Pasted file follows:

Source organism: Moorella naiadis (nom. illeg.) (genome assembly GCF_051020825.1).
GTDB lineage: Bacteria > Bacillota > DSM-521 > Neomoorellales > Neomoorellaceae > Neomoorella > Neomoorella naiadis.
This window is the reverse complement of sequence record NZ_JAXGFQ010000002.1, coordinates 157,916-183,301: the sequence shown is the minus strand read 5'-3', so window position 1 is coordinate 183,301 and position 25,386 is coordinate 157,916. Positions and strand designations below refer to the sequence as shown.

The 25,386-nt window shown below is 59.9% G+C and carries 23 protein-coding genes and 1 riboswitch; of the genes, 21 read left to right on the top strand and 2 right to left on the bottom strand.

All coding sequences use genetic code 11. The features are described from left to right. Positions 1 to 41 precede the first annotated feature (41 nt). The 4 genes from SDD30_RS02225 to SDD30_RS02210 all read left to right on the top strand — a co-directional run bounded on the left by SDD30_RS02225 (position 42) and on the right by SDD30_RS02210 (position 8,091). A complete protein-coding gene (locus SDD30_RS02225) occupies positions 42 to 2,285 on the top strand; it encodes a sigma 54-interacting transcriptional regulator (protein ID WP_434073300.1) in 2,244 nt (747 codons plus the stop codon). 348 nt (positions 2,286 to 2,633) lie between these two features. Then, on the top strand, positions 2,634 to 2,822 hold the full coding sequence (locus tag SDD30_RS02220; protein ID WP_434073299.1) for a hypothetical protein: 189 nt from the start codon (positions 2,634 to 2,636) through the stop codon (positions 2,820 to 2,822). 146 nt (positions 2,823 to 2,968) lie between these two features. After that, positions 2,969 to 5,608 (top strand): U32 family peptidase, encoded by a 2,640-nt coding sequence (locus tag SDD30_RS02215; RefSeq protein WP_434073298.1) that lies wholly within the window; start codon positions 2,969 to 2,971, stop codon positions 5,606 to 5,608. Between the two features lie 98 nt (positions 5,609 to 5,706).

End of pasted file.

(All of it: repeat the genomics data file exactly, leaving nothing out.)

Source organism: Moorella naiadis (nom. illeg.) (genome assembly GCF_051020825.1).
GTDB lineage: Bacteria > Bacillota > DSM-521 > Neomoorellales > Neomoorellaceae > Neomoorella > Neomoorella naiadis.
This window is the reverse complement of sequence record NZ_JAXGFQ010000002.1, coordinates 157,916-183,301: the sequence shown is the minus strand read 5'-3', so window position 1 is coordinate 183,301 and position 25,386 is coordinate 157,916. Positions and strand designations below refer to the sequence as shown.

The 25,386-nt window shown below is 59.9% G+C and carries 23 protein-coding genes and 1 riboswitch; of the genes, 21 read left to right on the top strand and 2 right to left on the bottom strand.

All coding sequences use genetic code 11. The features are described from left to right. Positions 1 to 41 precede the first annotated feature (41 nt). The 4 genes from SDD30_RS02225 to SDD30_RS02210 all read left to right on the top strand — a co-directional run bounded on the left by SDD30_RS02225 (position 42) and on the right by SDD30_RS02210 (position 8,091). A complete protein-coding gene (locus SDD30_RS02225) occupies positions 42 to 2,285 on the top strand; it encodes a sigma 54-interacting transcriptional regulator (protein ID WP_434073300.1) in 2,244 nt (747 codons plus the stop codon). 348 nt (positions 2,286 to 2,633) lie between these two features. Then, on the top strand, positions 2,634 to 2,822 hold the full coding sequence (locus tag SDD30_RS02220; protein ID WP_434073299.1) for a hypothetical protein: 189 nt from the start codon (positions 2,634 to 2,636) through the stop codon (positions 2,820 to 2,822). 146 nt (positions 2,823 to 2,968) lie between these two features. After that, positions 2,969 to 5,608 (top strand): U32 family peptidase, encoded by a 2,640-nt coding sequence (locus tag SDD30_RS02215; RefSeq protein WP_434073298.1) that lies wholly within the window; start codon positions 2,969 to 2,971, stop codon positions 5,606 to 5,608. Between the two features lie 98 nt (positions 5,609 to 5,706).